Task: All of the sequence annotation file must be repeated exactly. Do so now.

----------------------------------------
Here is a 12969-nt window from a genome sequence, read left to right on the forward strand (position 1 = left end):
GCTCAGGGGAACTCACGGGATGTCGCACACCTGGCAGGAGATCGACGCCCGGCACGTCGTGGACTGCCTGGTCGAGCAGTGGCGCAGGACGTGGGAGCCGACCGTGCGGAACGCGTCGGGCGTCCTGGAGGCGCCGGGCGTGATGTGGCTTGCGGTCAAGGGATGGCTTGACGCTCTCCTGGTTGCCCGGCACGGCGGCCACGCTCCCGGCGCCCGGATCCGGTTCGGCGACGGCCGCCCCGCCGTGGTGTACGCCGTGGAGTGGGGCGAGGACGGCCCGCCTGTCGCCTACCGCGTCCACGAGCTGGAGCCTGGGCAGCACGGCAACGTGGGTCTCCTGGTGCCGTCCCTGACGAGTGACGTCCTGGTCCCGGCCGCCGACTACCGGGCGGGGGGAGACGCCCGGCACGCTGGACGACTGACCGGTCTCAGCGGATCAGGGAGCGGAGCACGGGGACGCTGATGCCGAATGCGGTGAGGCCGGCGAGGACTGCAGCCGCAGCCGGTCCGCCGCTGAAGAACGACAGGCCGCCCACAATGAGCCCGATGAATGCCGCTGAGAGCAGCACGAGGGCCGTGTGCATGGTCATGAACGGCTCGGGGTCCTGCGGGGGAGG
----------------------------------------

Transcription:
Here is a 12969-nt window from a genome sequence, read left to right on the forward strand (position 1 = left end):
GCTCAGGGGAACTCACGGGATGTCGCACACCTGGCAGGAGATCGACGCCCGGCACGTCGTGGACTGCCTGGTCGAGCAGTGGCGCAGGACGTGGGAGCCGACCGTGCGGAACGCGTCGGGCGTCCTGGAGGCGCCGGGCGTGATGTGGCTTGCGGTCAAGGGATGGCTTGACGCTCTCCTGGTTGCCCGGCACGGCGGCCACGCTCCCGGCGCCCGGATCCGGTTCGGCGACGGCCGCCCCGCCGTGGTGTACGCCGTGGAGTGGGGCGAGGACGGCCCGCCTGTCGCCTACCGCGTCCACGAGCTGGAGCCTGGGCAGCACGGCAACGTGGGTCTCCTGGTGCCGTCCCTGACGAGTGACGTCCTGGTCCCGGCCGCCGACTACCGGGCGGGGGGAGACGCCCGGCACGCTGGACGACTGACCGGTCTCAGCGGATCAGGGAGCGGAGCACGGGGACGCTGATGCCGAATGCGGTGAGGCCGGCGAGGACTGCAGCCGCAGCCGGTCCGCCGCTGAAGAACGACAGGCCGCCCACAATGAGCCCGATGAATGCCGCTGAGAGCAGCACGAGGGCCGTGTGCATGGTCATGAACGGCTCGGGGTCCTGCGGGGGAGG